The potential pitfalls of the double-album are well enumerated throughout music history. Sometimes you get The Wall or, if you’re very lucky, London Calling. Other times, you get the last Beyonce album or – dog help you – Stadium Arcadium. So it’s treacherous territory, even for bands as talented as The Clash (I know some of you are thinking that Sandanista was their big stinker double album, but you’re wrong – it’s their big stinker triple album; with the help of Winamp or a similar player, you can whittle it down to the length of London Calling and make it a pretty good listen).
“So,” you might be thinking, “why the hell would a pleasantly mediocre band like The Soundtrack of Our Lives want to foist 90 minutes of music on us in this here 21st century? Haven’t they heard I Am Sasha Fierce?”
Those are good questions, dear reader. From the reviews I’ve read of TSOOL’s Communion, the double-album in question, I start to get the feeling that the reviewers, daunted by the sheer size of the task, have scanned the tracks once or twice before muttering a tired “Yeah, it’s pretty good,” and scampering off to digest some eight-song indie EP or to circle jerk about Wavves some more.
But not I. I’m the crazy fuck who actually listened, track by track, to Chris Cornell’s Scream album. If I could do that, I can certainly wade into the deep waters of Communion. And I did. And they’re not, as I suspected, that deep.
The central question here is, “Can an album suck even if none of the songs really suck?” Of course it can. This leads us to Chorpenning’s Theory of Tolerable Mediocrity. I submit to you, dear reader(s?), that a certain amount of mediocrity is tolerable in music (it’s never “good” because that would make it something other than mediocre). That is, there is truly good music (Neko Case) and there is truly terrible music (My Chemical Romance) and in between, there are myriad degrees of quality and unquality. For example, if Oasis or Coldplay come on the radio, I don’t get pissed about it. Those are two distinctly mediocre bands, not good enough for my praise, not bad enough for my scorn. (Chris Martin is, however, worth singling out because he’s such a fucking goon) Don’t care what they’re all about. On the other hand, if My Chemical Romance comes on the radio, I fly into a rage. This is because My Chemical Romance is one of the worst bands ever; they make the listener a worse person for having heard them. If I could fight the entire band, I would. Seriously, fuck My Chemical Romance. Where was I? Oh yeah – the point is, there’s mediocre stuff that I don’t much care about and then there’s all the other stuff.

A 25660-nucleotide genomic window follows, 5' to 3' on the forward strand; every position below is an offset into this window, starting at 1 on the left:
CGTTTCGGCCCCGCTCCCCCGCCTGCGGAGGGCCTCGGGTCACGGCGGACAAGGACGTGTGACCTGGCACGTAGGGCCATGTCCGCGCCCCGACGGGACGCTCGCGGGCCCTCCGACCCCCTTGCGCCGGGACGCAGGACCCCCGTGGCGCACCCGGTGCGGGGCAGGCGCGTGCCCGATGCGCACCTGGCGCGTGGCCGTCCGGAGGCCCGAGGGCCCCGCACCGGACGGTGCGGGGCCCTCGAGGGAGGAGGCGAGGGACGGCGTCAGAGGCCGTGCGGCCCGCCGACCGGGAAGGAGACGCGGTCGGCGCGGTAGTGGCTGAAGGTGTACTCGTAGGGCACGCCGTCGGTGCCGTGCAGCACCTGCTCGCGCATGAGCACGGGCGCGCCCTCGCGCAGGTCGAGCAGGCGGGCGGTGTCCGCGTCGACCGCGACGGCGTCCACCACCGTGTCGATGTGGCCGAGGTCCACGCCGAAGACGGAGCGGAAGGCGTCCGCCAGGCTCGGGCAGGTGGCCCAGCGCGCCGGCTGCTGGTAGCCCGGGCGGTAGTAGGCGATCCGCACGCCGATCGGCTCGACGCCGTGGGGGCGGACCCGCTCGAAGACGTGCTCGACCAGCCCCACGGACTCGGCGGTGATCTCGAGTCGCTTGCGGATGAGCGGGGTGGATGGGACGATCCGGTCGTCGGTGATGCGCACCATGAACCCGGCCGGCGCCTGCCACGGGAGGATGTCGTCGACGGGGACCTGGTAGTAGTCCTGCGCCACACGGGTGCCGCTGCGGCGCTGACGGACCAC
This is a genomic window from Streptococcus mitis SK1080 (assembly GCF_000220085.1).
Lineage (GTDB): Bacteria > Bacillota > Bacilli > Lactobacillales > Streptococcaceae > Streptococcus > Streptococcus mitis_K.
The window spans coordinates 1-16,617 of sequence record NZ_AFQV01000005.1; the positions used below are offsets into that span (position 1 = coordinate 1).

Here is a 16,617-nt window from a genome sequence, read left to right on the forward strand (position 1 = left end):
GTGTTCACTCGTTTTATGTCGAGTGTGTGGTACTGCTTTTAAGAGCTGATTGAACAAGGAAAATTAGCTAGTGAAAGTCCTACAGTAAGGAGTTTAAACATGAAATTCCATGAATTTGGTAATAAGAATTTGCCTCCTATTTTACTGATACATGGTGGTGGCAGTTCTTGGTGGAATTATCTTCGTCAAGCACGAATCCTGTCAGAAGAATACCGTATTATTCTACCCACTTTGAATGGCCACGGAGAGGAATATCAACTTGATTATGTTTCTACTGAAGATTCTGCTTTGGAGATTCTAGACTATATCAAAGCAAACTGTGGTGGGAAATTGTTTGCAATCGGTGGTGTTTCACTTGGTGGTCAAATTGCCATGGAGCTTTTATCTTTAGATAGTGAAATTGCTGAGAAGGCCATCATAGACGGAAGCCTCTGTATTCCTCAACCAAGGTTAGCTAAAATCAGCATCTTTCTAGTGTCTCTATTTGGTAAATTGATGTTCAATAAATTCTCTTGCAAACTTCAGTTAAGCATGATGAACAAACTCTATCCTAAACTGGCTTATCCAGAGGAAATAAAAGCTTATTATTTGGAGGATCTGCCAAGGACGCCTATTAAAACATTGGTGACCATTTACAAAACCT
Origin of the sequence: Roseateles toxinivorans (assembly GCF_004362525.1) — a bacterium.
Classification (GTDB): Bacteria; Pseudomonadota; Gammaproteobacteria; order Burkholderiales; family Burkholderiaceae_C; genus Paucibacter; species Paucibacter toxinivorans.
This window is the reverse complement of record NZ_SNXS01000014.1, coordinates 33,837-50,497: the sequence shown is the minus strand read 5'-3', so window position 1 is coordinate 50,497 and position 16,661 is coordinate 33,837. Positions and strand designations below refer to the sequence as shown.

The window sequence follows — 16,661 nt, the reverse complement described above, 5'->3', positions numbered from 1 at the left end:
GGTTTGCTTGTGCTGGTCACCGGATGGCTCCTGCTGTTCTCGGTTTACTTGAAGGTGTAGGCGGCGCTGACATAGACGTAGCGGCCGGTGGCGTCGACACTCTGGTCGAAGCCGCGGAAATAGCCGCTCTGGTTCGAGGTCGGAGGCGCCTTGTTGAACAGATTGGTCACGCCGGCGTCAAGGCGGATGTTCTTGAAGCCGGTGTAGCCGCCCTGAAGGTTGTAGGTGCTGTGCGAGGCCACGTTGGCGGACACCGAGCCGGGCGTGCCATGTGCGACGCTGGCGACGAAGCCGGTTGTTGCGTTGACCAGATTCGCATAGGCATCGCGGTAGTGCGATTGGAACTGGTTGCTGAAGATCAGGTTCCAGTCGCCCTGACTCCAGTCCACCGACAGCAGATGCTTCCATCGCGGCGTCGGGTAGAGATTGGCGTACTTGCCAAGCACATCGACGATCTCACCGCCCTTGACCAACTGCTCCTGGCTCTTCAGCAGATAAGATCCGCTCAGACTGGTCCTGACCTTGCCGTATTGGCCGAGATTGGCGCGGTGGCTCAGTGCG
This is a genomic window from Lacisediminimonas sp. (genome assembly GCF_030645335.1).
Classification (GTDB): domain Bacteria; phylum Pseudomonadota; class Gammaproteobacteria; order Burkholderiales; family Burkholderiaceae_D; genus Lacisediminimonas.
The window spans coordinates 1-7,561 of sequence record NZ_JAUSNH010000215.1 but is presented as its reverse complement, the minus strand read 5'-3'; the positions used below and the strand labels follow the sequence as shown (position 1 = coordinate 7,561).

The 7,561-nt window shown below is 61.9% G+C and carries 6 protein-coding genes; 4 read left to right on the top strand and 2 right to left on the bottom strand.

You might’ve guessed by now that I think The Soundtrack of Our Lives is a mediocre band. You’re partly right: sometimes, they creep up into “Pleasant Enough” or even “Pretty Okay.” But that doesn’t excuse the bloated mess that is Communion. Part of what makes something mediocre tolerable is brevity.
TSOOL is at their most Oasisy on the album opener “Babel On,” which even features shouts of “Come on!” on the chorus, a trope that Oasis is contractually obligated to use at least once per album. Oh, and “Babel On” is nearly six and a half minutes long. So they start out their bloated mess of an album with a bloated mess of a song, but it lets you know what you’re in for. If you’re rocking out to “Babel On”, you’ll probably enjoy the rest of Communion. But, as I did on the Obits record, I found myself checking my watch half way through the first disc – and I don’t own a watch.
There’s a sense that TSOOL is trying to go for something Big and Meaningful on Communion, but there’s not really anything in the lyrics that articulates it. It strikes me more that they had 24 songs and didn’t feel like cutting any of them out. As I alluded to earlier, none of the songs on Communion are terrible, but none of them really reach out and grab you either. The first track I even nodded my head to was “Flipside,” the Kinks-aping song three tunes deep on the second disc. That’s the song that climbs up to “Pleasant Enough” but it’s the 15th of 24 songs, and that’s too long to wait for something I can get on the first song of Vetiver’s Tight Knit. Oh, and all the songs that follow that first song.
All in all, Communion is bloated ogre of a mediocre record (it’s mediogre, which would be a pretty awesome name for a band) from a band that did much better for itself on its 2005 release Origin, Vol 1. If you’re a diehard Soundtrack of Our Lives fan, I guess you’ll be fine with Communion, but you know what I’ve never seen? A diehard Soundtrack of our Lives fan.